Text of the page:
In Powers’ literary novel of supernatural suspense, vampires are very much real and haunt the streets of London. When pre-Raphaelite poet Christina Rosetti was only 14, she unwittingly unleashed a supernatural horror upon not only her family, but all of London. That horror, a vampire who was once her uncle John Polidori—who is known for having published the first work of vampire-themed fiction—along with the mysterious Miss B—aka Boadicea, the ancient warrior-queen of the Iceni—plot to destroy London. Christina Rosetti and her artist brother Dante Gabriel Rosetti, former prostitute Adelaide McKee and veterinary doctor John Crawford, both of whom have managed to attract the attention of the supernatural fiends in various ways, plot to stop them and end their undead lives.
A complex and compelling plot, fascinating use of historical figures, and a unique and frightening take on the vampire legend make this historical horror novel stand out. Fans of books like The Shadow of the Wind by Carlos Ruiz Zafon; The Club Dumas by Arturo Perez-Reverte; and The Historian by Elizabeth Kostovawill not want to miss Hide Me Among the Graves.
Neurologist and practicing physician Oliver Sacks has written nearly a dozen popular books on the unusual functions of the human mind and, in doing so, has given us new insights into what constitutes humanness. An Anthropologist on Mars is one of my favorite books of essays by Sacks. This is a collection of seven essays, including an essay about a painter who loses all sense of color after an accident and a narrative about Temple Grandin—from which the title is derived. One of my favorite essays in the collection is about a highly regarded surgeon who is consumed by the compulsive tics of Tourette's Syndrome unless he is operating. Oliver Sacks’ books are thought-provoking, entertaining, and inspiring. Read this one if you haven’t read it already. And you can look forward to his new book,Hallucinations, which is due out this coming fall.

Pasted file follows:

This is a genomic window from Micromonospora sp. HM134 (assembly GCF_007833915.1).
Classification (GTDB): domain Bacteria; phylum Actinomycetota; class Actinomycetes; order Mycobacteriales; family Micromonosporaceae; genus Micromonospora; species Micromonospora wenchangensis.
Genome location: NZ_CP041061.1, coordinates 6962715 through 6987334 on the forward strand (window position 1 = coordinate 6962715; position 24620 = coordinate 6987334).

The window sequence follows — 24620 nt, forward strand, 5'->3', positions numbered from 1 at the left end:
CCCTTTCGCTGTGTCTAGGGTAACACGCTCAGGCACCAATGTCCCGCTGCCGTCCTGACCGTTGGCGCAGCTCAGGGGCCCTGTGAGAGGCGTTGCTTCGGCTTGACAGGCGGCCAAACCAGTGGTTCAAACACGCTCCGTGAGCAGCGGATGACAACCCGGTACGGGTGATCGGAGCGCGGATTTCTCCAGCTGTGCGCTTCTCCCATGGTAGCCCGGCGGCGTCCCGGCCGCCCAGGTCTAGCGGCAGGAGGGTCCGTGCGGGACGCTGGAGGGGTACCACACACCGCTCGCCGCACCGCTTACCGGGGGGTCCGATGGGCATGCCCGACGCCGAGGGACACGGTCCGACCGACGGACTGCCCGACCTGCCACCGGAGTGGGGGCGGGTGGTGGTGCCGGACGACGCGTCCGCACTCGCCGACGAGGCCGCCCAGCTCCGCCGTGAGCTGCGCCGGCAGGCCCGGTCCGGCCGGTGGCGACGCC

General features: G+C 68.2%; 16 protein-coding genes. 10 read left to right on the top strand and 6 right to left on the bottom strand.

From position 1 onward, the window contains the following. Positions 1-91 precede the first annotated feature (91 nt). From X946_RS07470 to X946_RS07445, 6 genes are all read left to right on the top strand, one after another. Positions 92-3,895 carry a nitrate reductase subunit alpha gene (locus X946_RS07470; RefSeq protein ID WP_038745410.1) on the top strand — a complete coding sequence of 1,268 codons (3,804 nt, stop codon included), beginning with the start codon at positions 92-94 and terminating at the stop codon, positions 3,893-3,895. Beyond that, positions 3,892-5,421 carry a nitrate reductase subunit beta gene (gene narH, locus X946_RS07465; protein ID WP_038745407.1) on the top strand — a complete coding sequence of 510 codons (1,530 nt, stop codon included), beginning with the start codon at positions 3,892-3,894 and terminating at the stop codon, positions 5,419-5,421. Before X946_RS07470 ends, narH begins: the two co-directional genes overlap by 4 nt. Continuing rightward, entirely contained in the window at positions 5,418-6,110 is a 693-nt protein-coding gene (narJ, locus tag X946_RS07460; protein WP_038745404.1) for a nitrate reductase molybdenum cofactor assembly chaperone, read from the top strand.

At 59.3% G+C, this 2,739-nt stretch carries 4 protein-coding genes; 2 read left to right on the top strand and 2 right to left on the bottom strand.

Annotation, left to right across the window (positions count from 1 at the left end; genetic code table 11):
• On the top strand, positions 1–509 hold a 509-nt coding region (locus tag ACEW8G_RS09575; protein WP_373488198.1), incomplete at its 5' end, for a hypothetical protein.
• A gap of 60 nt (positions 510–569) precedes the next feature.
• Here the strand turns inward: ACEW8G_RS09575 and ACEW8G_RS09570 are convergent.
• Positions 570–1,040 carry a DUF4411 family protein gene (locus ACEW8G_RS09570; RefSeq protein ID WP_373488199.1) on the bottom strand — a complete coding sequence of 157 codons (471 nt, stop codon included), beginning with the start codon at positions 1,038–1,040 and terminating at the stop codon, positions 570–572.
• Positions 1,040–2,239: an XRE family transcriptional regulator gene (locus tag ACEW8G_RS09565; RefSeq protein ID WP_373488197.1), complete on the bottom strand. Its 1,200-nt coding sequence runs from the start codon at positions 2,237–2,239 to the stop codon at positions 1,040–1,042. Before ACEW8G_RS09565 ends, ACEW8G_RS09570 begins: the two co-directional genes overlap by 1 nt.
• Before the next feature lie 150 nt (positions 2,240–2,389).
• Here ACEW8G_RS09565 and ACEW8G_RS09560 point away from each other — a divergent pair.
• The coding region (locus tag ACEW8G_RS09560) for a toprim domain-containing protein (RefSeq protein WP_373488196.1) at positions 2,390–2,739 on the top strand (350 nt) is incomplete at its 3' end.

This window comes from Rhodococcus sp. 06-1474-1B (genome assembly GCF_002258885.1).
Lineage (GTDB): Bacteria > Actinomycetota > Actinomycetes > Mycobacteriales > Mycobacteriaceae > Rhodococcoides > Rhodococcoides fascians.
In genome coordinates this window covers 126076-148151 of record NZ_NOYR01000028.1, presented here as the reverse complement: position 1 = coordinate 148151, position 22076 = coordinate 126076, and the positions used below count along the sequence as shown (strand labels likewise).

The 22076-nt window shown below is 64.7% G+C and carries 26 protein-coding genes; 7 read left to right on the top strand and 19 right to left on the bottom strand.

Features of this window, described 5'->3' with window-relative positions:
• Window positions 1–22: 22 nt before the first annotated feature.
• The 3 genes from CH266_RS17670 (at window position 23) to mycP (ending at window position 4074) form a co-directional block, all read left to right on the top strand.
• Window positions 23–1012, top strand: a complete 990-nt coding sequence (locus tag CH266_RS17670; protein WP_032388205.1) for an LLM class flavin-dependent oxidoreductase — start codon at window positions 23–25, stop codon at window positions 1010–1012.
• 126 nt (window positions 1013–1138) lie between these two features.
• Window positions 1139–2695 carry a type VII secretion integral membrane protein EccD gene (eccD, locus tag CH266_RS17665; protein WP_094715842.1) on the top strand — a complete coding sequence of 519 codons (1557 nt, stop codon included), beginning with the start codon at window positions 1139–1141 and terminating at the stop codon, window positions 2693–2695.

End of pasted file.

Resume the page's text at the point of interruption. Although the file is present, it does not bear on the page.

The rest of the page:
Therapy is a book that has been on my mind for ten years. Seriously. I started reading it ten years ago and then lost it—to my despair. For some reason I didn’t get my hands on another copy right away, and then I forgot the exact title and author—you know how that is—and from time to time I would remember this book as a wonderful pleasurable read and curse myself for losing it in the first place. But the universe often rights itself, and I recently stumbled upon the title. Hooray! Of course, I finished the book in two days: a) because I loved it b) to minimize the chances of me losing it again.